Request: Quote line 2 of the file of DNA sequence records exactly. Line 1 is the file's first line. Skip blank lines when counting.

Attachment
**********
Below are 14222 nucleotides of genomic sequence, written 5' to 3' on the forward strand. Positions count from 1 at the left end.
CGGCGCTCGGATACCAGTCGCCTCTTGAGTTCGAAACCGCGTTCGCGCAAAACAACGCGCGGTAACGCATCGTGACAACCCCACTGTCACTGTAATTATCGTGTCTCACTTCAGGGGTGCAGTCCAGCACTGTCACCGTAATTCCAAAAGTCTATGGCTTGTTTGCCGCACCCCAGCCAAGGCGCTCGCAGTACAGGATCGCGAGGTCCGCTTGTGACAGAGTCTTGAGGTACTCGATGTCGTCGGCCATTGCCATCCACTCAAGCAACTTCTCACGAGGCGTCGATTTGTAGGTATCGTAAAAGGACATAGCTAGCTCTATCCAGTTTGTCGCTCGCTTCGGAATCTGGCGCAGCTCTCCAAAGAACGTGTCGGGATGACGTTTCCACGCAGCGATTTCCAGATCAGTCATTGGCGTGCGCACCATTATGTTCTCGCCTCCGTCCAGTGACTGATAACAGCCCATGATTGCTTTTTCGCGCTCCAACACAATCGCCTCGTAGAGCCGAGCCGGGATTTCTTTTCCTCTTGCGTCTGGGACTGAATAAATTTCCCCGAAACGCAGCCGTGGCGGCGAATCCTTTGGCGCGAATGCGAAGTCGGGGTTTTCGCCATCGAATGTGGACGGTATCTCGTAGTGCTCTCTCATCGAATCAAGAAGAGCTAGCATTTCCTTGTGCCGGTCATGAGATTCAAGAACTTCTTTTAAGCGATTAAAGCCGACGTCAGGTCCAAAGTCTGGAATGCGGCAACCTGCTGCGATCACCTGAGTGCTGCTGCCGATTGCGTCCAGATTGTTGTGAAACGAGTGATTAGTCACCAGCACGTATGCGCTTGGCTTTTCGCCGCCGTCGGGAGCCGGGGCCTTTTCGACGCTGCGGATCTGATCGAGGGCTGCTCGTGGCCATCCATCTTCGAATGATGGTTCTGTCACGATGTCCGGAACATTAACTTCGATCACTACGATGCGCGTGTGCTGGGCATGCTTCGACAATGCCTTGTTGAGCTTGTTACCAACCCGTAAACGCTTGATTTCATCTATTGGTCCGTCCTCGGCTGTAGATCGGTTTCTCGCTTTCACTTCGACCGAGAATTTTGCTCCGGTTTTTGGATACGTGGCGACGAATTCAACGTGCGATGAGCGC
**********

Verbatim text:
CGGCGCTCGGATACCAGTCGCCTCTTGAGTTCGAAACCGCGTTCGCGCAAAACAACGCGCGGTAACGCATCGTGACAACCCCACTGTCACTGTAATTATCGTGTCTCACTTCAGGGGTGCAGTCCAGCACTGTCACCGTAATTCCAAAAGTCTATGGCTTGTTTGCCGCACCCCAGCCAAGGCGCTCGCAGTACAGGATCGCGAGGTCCGCTTGTGACAGAGTCTTGAGGTACTCGATGTCGTCGGCCATTGCCATCCACTCAAGCAACTTCTCACGAGGCGTCGATTTGTAGGTATCGTAAAAGGACATAGCTAGCTCTATCCAGTTTGTCGCTCGCTTCGGAATCTGGCGCAGCTCTCCAAAGAACGTGTCGGGATGACGTTTCCACGCAGCGATTTCCAGATCAGTCATTGGCGTGCGCACCATTATGTTCTCGCCTCCGTCCAGTGACTGATAACAGCCCATGATTGCTTTTTCGCGCTCCAACACAATCGCCTCGTAGAGCCGAGCCGGGATTTCTTTTCCTCTTGCGTCTGGGACTGAATAAATTTCCCCGAAACGCAGCCGTGGCGGCGAATCCTTTGGCGCGAATGCGAAGTCGGGGTTTTCGCCATCGAATGTGGACGGTATCTCGTAGTGCTCTCTCATCGAATCAAGAAGAGCTAGCATTTCCTTGTGCCGGTCATGAGATTCAAGAACTTCTTTTAAGCGATTAAAGCCGACGTCAGGTCCAAAGTCTGGAATGCGGCAACCTGCTGCGATCACCTGAGTGCTGCTGCCGATTGCGTCCAGATTGTTGTGAAACGAGTGATTAGTCACCAGCACGTATGCGCTTGGCTTTTCGCCGCCGTCGGGAGCCGGGGCCTTTTCGACGCTGCGGATCTGATCGAGGGCTGCTCGTGGCCATCCATCTTCGAATGATGGTTCTGTCACGATGTCCGGAACATTAACTTCGATCACTACGATGCGCGTGTGCTGGGCATGCTTCGACAATGCCTTGTTGAGCTTGTTACCAACCCGTAAACGCTTGATTTCATCTATTGGTCCGTCCTCGGCTGTAGATCGGTTTCTCGCTTTCACTTCGACCGAGAATTTTGCTCCGGTTTTTGGATACGTGGCGACGAATTCAACGTGCGATGAGCGC